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Del Norte Gardening: Blame weather for slowness of cucumbers, tomatoes

Del Norte Gardening runs every fourth Thursday. Paul Madeira and Julie Jo Ayer Williams own Ocean Air Farms in Fort Dick.

As we waltz into September, the sun has managed to shine for a fair portion of the last month. 

With the weather, we’ve been pretty satisfied. Though it’s not the exact program we’d have imagined.

This year reminds us of last year in many ways. First of all, it was a cool, wet and long spring; second, it was, again a mild summer. Lots of fog, some overcast days, a typical summer, really.

We, like many of you, are hoping for that warm and beautiful fall the area is often known for.  There have been a few crops we’ve had trouble with, which we attribute to the weather.

First of all, cucumbers have been very late to fruit (outside).  Many factors could have slowed us down, like transplant shock or just a poorly adapted variety.  Yet, now, they are coming around and we’re seeing the cucumbers we’d hoped for in July.

The second crop worthy of mention are the tomatoes. This is a hot topic at our market stand: “When will you have tomatoes?” “My tomatoes haven’t ripened


We’ve learned that it is the cool summers like this season and last that really make these two warmer-weather crops a challenge in Del Norte County. We have four greenhouses full of tomatoes, however, half of these are not ripening to speak of.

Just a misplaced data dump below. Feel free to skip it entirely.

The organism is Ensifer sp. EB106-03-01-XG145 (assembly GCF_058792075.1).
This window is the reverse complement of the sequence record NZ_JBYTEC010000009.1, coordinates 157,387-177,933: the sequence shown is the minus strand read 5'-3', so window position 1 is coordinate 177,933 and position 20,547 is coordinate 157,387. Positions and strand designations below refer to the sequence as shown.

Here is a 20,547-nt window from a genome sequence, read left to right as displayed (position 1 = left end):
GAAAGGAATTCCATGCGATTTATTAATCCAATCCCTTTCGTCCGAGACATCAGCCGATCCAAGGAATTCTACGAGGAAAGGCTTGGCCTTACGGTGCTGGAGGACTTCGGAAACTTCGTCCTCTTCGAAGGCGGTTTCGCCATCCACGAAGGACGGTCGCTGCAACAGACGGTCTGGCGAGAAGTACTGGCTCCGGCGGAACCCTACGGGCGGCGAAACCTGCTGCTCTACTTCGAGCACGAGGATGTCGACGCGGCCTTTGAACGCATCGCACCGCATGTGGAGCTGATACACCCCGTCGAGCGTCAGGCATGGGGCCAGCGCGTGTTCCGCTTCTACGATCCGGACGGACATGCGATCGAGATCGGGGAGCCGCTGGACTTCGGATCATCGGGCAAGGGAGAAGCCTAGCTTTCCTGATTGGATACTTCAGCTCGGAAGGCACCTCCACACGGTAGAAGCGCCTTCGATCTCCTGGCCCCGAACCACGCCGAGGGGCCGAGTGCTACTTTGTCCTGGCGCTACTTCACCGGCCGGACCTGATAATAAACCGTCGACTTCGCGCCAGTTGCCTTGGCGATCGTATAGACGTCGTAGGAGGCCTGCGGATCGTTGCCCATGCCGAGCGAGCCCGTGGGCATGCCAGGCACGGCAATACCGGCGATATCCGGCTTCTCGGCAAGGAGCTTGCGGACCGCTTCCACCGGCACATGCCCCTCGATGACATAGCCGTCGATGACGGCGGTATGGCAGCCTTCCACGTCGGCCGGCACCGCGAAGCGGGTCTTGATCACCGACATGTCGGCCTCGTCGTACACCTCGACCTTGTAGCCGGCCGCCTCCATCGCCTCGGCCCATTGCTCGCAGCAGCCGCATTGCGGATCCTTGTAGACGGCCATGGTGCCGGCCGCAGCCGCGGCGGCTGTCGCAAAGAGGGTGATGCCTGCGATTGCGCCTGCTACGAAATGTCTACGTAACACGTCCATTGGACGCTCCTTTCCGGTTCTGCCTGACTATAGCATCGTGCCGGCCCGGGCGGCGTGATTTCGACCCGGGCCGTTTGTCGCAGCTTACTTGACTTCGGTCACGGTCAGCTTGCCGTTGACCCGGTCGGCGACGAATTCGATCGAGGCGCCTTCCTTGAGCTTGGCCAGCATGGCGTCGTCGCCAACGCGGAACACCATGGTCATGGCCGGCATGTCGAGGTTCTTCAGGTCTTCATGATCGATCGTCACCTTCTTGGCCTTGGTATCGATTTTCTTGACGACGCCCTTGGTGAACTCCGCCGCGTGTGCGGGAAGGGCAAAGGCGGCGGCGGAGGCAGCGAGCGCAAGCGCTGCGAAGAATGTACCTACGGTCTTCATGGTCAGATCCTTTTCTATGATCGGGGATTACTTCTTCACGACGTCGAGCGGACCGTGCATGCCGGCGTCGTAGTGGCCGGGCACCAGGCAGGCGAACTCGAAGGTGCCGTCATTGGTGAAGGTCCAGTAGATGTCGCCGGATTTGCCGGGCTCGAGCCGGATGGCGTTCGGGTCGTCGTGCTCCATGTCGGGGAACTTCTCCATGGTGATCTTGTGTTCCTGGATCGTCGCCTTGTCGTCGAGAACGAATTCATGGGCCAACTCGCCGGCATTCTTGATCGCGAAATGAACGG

There are lots of variables. Each greenhouse boasts a different variety, which has a lot to do with the outcome. Also, half of the greenhouses have endwalls and doors, while the others are open on the ends. This must have something to do with it, right?

Our point to all of this is there are many variables that are within our control. Like what variety you plant, the timing of seed sowing and/or transplanting. Even the design and functionality of the greenhouse plays a role.

The ever-important variable is the weather, over which we have no control. This is the fact we must admit, or we will not enjoy gardening for very long. 

So what we do to maintain our sanity is try our best to be responsible and timely with the variables that we have control over.  For us, organic farming is more about prevention than curing.  In fact, once there is something to “cure,” we often give up and note exactly how we will “prevent” this from happening next time.

One thing we are doing right now is turning under our first plantings. These are old, buggy, going to seed and weedy. The easiest thing to do is forget about it and focus on what’s providing.  However, those weeds are going to seed and harmful insects prey upon aging plants.

Our goal for September is to turn under everything we have moved past. We then plant a quick cover crop to grow while the residue is decaying, usually oats or buckwheat. This helps build the soil and suppress weeds just before we get ready to plant most of the farm in the winter cover crop.

This is such a fulfilling time of year. We are pulling in the biggest and best crops and are continuing to look toward the future. Tune in next time as we discuss the importance of winter cover crops. Happy Gardening!

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Crescent City, CA 95531

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